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A.S. Seetharama Aiyar and ors. Vs. South Indian Railway Co. Ltd. - Court Judgment

LegalCrystal Citation
SubjectCivil
CourtChennai
Decided On
Reported inAIR1936Mad491; 163Ind.Cas.840
AppellantA.S. Seetharama Aiyar and ors.
RespondentSouth Indian Railway Co. Ltd.
Excerpt:
- cornish, j.1. the appellant consigned a parcel of laced cloths to the respondent railway company for despatch by train from nagore to madura. from the evidence it would seem that the parcel was stolen from the railway van at trichinopoly station while that van was in a siding. the lower court has found that there is no positive evidence that the loss was occasioned by the misconduct of any of the company's servants. so that no question of liability of the company for any act of misfeasance arises. i mention this because mr. sitarama rao has argued that section 75, railways act, will not protect the company where the loss has been occasioned by, the misfeasance or misconduct of the railway company's servants. the question therefore resolves itself to this : these being goods which were.....
Judgment:

Cornish, J.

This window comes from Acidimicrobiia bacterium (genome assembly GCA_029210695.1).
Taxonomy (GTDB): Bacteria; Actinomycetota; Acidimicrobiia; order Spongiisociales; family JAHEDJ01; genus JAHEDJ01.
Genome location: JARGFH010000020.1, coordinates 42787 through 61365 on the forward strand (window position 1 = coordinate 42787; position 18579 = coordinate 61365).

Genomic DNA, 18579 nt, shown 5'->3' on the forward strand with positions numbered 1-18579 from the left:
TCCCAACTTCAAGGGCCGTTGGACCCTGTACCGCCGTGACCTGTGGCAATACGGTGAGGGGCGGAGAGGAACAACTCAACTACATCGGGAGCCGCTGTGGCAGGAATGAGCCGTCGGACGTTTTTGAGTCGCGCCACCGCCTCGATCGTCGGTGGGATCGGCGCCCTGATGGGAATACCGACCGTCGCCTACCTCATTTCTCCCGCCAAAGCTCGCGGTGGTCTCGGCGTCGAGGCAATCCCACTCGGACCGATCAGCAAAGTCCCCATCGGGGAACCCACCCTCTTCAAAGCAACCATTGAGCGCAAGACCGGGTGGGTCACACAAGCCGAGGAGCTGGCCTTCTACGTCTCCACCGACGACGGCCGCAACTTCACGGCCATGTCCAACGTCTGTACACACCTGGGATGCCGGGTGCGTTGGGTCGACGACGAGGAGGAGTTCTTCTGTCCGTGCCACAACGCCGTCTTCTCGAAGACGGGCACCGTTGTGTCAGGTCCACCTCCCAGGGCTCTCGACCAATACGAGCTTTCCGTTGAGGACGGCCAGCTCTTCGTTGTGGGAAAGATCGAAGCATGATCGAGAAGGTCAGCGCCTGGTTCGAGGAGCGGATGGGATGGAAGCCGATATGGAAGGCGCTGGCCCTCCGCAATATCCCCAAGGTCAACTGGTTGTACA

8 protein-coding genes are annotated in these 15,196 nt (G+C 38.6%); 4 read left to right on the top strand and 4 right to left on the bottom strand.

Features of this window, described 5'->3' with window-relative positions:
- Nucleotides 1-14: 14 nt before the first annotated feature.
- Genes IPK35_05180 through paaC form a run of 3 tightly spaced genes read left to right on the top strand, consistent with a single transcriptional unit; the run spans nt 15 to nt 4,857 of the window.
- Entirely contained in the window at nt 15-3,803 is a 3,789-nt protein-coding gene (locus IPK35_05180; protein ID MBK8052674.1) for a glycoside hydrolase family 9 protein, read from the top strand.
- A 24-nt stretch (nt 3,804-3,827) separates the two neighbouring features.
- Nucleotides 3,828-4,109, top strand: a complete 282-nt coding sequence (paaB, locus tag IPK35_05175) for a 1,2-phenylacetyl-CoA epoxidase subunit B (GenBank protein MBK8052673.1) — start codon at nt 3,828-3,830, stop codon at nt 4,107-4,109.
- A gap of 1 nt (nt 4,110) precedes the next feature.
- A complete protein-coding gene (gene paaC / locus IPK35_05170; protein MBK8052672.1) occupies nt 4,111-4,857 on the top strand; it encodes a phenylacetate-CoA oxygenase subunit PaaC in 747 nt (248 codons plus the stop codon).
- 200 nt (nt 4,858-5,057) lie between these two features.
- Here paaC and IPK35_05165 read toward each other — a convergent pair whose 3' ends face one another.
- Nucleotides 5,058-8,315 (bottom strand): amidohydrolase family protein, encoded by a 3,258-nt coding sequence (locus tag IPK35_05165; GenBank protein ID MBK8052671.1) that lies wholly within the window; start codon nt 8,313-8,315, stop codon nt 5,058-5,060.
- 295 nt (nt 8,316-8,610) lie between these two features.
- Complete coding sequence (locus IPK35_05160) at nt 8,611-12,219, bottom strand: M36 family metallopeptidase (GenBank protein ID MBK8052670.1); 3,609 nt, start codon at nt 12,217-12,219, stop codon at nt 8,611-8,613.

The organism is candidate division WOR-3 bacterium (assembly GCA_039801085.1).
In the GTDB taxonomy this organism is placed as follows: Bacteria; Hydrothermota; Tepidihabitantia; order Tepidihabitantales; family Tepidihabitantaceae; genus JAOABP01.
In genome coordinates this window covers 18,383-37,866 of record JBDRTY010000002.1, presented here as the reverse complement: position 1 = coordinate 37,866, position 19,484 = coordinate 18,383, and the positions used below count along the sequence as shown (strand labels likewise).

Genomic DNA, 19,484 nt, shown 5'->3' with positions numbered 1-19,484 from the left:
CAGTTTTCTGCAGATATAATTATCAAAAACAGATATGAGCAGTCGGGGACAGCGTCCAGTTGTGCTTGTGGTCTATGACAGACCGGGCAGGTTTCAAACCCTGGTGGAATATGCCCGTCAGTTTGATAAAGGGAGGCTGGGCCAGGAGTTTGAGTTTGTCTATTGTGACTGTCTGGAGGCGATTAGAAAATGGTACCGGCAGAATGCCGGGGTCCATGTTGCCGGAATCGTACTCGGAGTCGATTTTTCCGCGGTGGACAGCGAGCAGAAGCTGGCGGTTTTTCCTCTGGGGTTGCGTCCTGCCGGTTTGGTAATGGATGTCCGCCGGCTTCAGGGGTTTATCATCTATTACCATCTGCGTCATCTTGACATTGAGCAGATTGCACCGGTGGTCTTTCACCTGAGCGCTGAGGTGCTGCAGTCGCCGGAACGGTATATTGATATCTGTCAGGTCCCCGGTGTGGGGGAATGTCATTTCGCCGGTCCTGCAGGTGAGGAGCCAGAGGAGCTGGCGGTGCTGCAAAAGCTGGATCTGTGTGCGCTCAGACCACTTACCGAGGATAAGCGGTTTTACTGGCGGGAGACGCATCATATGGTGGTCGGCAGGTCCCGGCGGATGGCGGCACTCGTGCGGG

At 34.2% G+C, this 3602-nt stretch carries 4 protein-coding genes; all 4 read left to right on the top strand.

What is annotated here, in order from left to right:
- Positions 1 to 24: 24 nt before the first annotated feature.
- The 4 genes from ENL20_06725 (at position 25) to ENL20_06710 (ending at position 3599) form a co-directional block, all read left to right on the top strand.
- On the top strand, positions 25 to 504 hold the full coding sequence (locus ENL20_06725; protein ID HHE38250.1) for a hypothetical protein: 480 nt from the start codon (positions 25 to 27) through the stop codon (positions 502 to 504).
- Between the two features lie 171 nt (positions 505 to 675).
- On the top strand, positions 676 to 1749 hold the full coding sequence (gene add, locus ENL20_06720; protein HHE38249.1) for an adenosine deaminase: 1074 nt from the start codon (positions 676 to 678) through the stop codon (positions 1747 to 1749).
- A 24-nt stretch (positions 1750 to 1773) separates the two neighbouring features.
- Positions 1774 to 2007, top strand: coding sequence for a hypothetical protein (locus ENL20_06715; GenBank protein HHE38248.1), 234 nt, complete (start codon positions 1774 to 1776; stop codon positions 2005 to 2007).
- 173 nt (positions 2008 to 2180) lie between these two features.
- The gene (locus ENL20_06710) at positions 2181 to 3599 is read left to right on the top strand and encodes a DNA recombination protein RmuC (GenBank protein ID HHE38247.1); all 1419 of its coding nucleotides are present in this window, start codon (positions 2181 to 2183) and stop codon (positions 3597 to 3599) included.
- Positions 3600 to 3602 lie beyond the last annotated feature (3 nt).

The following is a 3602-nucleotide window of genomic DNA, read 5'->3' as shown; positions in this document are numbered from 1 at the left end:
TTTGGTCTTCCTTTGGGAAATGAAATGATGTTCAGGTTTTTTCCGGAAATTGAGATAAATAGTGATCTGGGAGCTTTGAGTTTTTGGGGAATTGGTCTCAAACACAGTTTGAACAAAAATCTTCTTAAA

1. The appellant consigned a parcel of laced cloths to the respondent Railway Company for despatch by train from Nagore to Madura. From the evidence it would seem that the parcel was stolen from the railway van at Trichinopoly station while that van was in a siding. The lower Court has found that there is no positive evidence that the loss was occasioned by the misconduct of any of the company's servants. So that no question of liability of the company for any act of misfeasance arises. I mention this because Mr. Sitarama Rao has argued that Section 75, Railways Act, will not protect the company where the loss has been occasioned by, the misfeasance or misconduct of the Railway Company's servants. The question therefore resolves itself to this : these being goods which were admittedly included in Schedule 2 to the Act, and were over Rs. 100 in value, could the consignor mate the company liable for their loss, he not having made the declaration of their value as required by Section 75 of the Act? The section definitely says that in respect of schedule goods in a parcel or package exceeding Rs. 100 in value the Railway Administration shall not be responsible for the loss, destruction or deterioration of the parcel or package unless the person sending it caused its value and contents to be declared. The section contains no qualification as regards the manner of loss, destruction or deterioration of the parcel, and it seems to me that the word loss' is sufficiently wide to include loss by theft. It has been found as a fact by both the lower Courts that the consignor did not make a declaration of the value of the parcel, though he declared that it contained laced cloths. In these circumstances he did not comply with the requirements of Section 75 and the Railway Company is relieved of liability for the loss of the parcel. The appeal is accordingly dismissed with costs. Leave to appeal refused.


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